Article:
Norman Krieger’s Brahmsian Reserve

Review by: Jed Distler

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Artistic Quality: 6

Sound Quality: 8

The arresting intensity and individual profile distinguishing Norman Krieger’s 2007 Brahms Piano Concerto No. 1 recording with JoAnn Falletta conducting the Virginia Symphony Orchestra doesn’t spill over into this more recent account of the Second concerto. To be sure, Krieger’s solid technique and well-modulated sonority hold their own against the music’s formidable technical demands. Interpretively, however, Krieger’s Brahms seems to have grown more reserved, and even cautious at times.

The angular phrasing, kinetic drive, and fervent dynamism characterizing Krieger’s octave outbursts in the First concerto are not to be found in his handling of the Second concerto Allegro appassionato’s urgent second theme and impassioned coda. Likewise, the Andante’s long-limbed accompaniments and rhetorical trills fall short of their expressive potential.

The first movement’s full-throated chords sacrifice power and shape for unambiguous accuracy. While Krieger meticulously spells out the arpeggiated left-hand chords relative to the right-hand octave triplets in the Finale’s piu presto coda, there’s little spring in his step, so to speak, compared to the unbuttoned abandon of the Buchbinder/Harnoncourt recording, just to cite one example. The diffuse orchestral sonic stage does not help matters, nor does Philip Ryan Mann’s unconvincing attempts to overly milk certain passages for expressive purposes, such as the cloyingly stretched-out unison strings in the Allegro appassionato.

Krieger’s innate affinity for Brahms’ piano style better reveals itself in the Piano Sonata No. 1, especially in the first two movements. While many pianists bang out the opening Allegro as if it were an orchestral transcription, Krieger projects Brahms’ frequent textural doublings in proper dynamic perspective, not to mention his astute attention to voice leading in the second theme (the pianissimo passage marked sospirando is a case in point).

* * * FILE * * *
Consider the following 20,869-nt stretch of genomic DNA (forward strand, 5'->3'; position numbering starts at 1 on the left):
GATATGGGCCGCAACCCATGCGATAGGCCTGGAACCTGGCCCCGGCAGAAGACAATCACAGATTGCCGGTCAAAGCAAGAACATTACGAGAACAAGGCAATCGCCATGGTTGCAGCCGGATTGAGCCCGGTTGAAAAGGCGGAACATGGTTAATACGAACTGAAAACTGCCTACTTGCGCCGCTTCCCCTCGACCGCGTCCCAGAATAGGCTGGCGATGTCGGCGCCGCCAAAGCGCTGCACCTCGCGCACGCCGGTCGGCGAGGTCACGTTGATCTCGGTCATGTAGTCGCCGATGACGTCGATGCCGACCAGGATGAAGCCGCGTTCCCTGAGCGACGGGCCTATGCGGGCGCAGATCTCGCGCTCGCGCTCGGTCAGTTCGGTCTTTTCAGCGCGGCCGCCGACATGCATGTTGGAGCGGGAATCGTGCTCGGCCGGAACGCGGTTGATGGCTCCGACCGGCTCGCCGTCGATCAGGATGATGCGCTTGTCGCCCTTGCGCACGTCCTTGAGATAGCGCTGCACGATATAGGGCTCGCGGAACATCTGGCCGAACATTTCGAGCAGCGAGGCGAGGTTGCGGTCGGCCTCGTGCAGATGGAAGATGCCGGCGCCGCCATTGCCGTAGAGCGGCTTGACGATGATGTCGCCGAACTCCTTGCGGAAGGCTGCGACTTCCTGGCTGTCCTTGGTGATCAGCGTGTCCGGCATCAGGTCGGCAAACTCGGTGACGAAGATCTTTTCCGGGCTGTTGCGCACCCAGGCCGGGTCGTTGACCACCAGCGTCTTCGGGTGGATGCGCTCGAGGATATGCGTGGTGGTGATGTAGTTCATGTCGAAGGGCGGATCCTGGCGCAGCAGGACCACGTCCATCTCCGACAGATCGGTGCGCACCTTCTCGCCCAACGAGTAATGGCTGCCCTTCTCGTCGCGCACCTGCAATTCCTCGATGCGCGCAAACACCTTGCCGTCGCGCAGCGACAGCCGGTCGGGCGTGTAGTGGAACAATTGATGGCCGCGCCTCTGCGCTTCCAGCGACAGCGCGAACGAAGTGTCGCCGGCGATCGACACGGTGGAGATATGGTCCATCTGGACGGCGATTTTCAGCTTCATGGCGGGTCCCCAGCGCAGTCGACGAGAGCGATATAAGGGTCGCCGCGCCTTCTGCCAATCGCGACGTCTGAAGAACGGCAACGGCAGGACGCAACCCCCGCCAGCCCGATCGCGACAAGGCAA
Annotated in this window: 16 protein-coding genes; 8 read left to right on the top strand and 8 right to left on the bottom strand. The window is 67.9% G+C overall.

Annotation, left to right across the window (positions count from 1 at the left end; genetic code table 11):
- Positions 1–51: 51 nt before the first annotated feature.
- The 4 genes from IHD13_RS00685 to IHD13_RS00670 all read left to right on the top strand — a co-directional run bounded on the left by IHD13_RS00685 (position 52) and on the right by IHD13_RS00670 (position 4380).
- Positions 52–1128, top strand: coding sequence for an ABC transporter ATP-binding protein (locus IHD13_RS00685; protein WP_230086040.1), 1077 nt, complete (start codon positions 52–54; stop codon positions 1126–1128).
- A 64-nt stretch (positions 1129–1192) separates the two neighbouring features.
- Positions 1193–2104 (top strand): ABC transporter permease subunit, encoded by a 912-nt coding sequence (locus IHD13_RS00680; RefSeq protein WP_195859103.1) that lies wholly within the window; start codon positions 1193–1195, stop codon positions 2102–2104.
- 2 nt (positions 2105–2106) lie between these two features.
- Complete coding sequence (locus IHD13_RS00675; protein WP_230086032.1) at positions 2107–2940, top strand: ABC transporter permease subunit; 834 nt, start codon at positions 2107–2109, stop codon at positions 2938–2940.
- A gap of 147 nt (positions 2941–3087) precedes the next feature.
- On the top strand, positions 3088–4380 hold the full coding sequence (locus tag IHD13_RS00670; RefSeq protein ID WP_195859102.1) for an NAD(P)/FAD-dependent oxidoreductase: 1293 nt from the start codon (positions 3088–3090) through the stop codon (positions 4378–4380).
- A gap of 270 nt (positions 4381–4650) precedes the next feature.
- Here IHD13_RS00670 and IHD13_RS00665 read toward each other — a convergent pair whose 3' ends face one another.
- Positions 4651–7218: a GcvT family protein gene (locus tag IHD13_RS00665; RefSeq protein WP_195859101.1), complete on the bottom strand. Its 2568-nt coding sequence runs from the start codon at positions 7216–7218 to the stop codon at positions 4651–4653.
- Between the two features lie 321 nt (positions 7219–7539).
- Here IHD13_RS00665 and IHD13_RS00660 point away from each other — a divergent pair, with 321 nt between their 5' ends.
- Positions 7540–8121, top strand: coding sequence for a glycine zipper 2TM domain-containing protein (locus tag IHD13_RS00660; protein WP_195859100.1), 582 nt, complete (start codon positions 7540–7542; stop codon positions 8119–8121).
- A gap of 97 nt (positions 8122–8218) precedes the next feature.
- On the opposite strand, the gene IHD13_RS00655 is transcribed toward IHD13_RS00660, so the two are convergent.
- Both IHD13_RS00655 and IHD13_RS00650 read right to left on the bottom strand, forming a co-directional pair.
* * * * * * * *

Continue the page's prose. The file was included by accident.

The pianist sensitively spins out the Andante “Minneliede” movement, highlighted by his (for lack of a better word) “folksy” treatment of the third variation’s embellishments. The Scherzo isn’t so fiery and dynamically contrasted as it might be in an ideal world (why has DG kept Krystian Zimerman’s unsurpassed recording out of the catalog for decades?), but one must credit Krieger’s nuanced marcato touch. I wonder if the microphone’s unforgiving presence induced Krieger to tame the Finale’s “con fuoco” flames and underplay the composer’s relentless syncopations. Compare Krieger’s relatively small-scaled vision next to Julius Katchen throwing caution to the wind–it’s like hearing two different pieces. Given the impressive promise of Krieger’s earlier recorded Brahms outings, this disc, though certainly not bad, could have and should have been better.



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Recording Details:

Reference Recording: Concerto: Buchbinder/Harnoncourt (Warner Classics); Freire/Chailly (Decca); Richter/Leinsdorf (RCA), Sonata: Katchen (Decca)

  • BRAHMS, JOHANNES:
    Piano Concerto No. 2 in B-flat major Op 83; Piano Sonata No. 1 in C major Op. 1
  • Norman Krieger (piano)
  • London Symphony Orchestra, Philip Ryan Mann


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